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Standing Up for Safe Spaces in Churches, Even When It Costs You Everything

In an age of #MeToo and #ChurchToo, it’s easy to become discouraged by some of the ways the church seems to be failing to lead the charge on issues that critically affect its members. The church is a place where all people should feel safe. But we know that often there is no room in churches for these topics to be addressed, and sometimes it is the churches and their leaders who are causing harm.That’s why I find it hopeful to read the story of a Christian who chose integrity and authenticity and was willing to say “no” to the church machine, and in doing so, has been instrumental in creating more safe spaces in churches for the LGBTQ+ community.

That person is Vicky Beeching. Vicky was a well-known and much-loved singer, songwriter, and worship leader. She led worship in some of the largest churches in America, she shared the stage with Christian artists like Hillsong, Michael W. Smith, and Chris Tomlin, and her songs were sung by tens of thousands of people around the globe. What nobody knew was that locked away deep inside her was a secret that she knew would ruin her career if she ever made it public—she was gay.

And yet, the more she prayed that this burden would be taken away from her, and the more she learned about what the Bible had to say about homosexuality and the heart of God, the more she realized God had uniquely and wonderfully created her in her entirety. Her sexual identity was an innate part of her and a part that she should accept and celebrate as loved by God.

As she made the difficult decision to come out as gay in a very public manner, it started her on a trajectory she couldn’t have anticipated. Yes, as feared, she was ostracized from her evangelical community. Yes, she was dropped from her label, meaning her career as a Christian musician was over. Yes, she watched as former friends and pastors denounced her in hurtful and public ways. But as she vulnerably shared her story, she found that not only was she encouraging other Christians who found themselves in similar situations, but that she became a spokesperson for how the church could create these safe places for their LGBTQ+ members. She became a speaker and advisor for a variety of organizations, such as the United Nations, on the intersection of LGBTQ+ equality and religion. And in a stunning display of generosity from the Church of England, in 2017 she received an award from the Archbishop of Canterbury for her outstanding contribution to contemporary worship music.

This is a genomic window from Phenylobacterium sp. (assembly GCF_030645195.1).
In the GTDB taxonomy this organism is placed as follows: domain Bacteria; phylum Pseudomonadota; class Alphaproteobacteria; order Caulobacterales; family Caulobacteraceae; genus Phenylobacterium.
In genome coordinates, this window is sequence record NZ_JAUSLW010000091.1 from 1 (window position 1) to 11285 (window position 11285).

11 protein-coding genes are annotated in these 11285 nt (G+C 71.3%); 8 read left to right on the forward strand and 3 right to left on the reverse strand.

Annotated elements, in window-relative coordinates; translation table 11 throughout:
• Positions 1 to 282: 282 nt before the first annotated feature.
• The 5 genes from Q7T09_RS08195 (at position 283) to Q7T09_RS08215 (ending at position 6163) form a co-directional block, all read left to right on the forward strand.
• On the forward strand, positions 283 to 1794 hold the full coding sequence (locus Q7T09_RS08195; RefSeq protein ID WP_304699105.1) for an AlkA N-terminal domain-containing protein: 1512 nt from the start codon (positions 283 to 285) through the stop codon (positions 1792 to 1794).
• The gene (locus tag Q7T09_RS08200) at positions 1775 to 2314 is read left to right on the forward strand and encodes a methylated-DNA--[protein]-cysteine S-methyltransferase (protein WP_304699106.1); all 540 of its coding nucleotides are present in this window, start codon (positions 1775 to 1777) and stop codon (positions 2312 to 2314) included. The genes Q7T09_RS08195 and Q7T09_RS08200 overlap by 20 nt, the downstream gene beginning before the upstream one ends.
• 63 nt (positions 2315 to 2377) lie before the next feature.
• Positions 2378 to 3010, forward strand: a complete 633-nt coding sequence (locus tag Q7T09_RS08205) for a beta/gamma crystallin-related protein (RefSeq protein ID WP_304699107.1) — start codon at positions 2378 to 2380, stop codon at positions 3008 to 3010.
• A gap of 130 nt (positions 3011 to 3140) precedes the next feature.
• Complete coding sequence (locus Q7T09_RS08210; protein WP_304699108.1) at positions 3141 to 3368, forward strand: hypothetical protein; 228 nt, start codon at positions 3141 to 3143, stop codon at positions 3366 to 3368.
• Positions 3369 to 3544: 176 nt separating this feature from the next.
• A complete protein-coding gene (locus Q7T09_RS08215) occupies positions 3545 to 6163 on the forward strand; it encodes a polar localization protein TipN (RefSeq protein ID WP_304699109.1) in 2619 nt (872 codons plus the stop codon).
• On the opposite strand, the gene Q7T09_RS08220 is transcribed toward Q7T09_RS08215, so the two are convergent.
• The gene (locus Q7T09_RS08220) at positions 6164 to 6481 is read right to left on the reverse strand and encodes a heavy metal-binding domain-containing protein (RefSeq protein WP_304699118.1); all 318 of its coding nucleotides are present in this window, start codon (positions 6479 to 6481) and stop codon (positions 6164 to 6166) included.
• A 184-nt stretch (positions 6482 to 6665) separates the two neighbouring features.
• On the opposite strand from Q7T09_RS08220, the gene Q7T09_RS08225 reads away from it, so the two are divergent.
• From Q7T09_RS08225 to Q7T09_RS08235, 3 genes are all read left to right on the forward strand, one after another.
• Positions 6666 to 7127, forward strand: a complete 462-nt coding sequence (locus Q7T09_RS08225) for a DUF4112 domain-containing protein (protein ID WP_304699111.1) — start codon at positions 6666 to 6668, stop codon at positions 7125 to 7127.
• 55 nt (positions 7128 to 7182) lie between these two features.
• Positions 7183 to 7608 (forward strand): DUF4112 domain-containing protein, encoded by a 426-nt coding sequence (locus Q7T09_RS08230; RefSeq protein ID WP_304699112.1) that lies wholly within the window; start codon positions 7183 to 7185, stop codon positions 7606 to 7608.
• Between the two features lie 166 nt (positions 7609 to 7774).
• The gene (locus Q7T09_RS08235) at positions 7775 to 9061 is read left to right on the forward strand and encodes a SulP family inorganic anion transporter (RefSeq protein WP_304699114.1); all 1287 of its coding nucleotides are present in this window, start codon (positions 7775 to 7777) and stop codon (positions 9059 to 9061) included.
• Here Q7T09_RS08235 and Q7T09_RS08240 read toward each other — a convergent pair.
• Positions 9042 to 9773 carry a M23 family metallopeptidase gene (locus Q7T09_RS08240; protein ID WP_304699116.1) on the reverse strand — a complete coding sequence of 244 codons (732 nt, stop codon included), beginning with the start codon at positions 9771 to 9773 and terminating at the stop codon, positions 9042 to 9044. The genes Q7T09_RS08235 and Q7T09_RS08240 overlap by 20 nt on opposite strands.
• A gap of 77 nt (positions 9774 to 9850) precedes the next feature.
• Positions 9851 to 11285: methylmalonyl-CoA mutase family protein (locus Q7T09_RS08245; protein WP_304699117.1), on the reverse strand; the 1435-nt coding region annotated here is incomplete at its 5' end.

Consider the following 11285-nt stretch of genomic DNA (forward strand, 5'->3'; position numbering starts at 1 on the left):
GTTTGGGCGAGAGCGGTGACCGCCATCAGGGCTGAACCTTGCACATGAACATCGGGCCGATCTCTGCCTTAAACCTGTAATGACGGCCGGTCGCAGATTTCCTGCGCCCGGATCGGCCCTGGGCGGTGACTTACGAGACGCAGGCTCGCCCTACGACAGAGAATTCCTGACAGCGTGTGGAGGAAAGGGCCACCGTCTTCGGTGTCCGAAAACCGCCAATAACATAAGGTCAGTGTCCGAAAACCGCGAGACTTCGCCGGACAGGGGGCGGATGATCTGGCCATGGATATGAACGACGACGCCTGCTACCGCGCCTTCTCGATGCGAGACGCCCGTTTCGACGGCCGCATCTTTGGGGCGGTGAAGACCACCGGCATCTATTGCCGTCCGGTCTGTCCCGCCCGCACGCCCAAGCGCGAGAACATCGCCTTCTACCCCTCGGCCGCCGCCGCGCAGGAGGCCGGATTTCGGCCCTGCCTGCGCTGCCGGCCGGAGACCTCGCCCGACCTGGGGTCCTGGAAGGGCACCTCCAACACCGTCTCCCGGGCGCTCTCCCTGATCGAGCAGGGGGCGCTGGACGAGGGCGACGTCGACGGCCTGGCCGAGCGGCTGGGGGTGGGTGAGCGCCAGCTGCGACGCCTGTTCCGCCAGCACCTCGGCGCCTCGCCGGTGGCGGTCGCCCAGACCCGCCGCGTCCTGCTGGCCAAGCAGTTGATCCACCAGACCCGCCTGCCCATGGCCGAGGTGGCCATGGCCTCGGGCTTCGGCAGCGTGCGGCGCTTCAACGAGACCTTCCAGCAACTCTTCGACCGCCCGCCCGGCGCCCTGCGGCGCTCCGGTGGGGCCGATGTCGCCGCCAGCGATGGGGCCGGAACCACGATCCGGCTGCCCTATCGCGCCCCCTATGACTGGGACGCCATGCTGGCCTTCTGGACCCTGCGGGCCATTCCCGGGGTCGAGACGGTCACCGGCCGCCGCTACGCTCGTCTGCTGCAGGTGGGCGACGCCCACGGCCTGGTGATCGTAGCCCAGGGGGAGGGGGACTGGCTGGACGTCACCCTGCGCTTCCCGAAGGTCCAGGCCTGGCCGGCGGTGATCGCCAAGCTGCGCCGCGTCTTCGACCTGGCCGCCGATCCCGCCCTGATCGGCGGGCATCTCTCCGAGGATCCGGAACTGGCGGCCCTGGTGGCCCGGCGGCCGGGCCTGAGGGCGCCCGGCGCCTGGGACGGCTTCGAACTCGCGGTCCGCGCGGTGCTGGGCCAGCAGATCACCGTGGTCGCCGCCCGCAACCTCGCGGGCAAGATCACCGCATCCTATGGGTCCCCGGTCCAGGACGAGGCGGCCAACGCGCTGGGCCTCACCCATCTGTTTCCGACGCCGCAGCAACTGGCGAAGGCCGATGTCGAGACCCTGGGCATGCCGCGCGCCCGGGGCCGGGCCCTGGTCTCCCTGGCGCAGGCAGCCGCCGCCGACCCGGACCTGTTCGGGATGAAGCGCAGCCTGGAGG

We need people like Vicky to do the difficult and brave work of speaking up for the voiceless, of challenging the church to accept populations like LGBTQ+ people, and to create safe spaces in the church. We are grateful she is leading the charge.

Read Vicky’s powerful, moving new memoir, Undivided: Coming Out, Becoming Whole, and Living Free from Shame.

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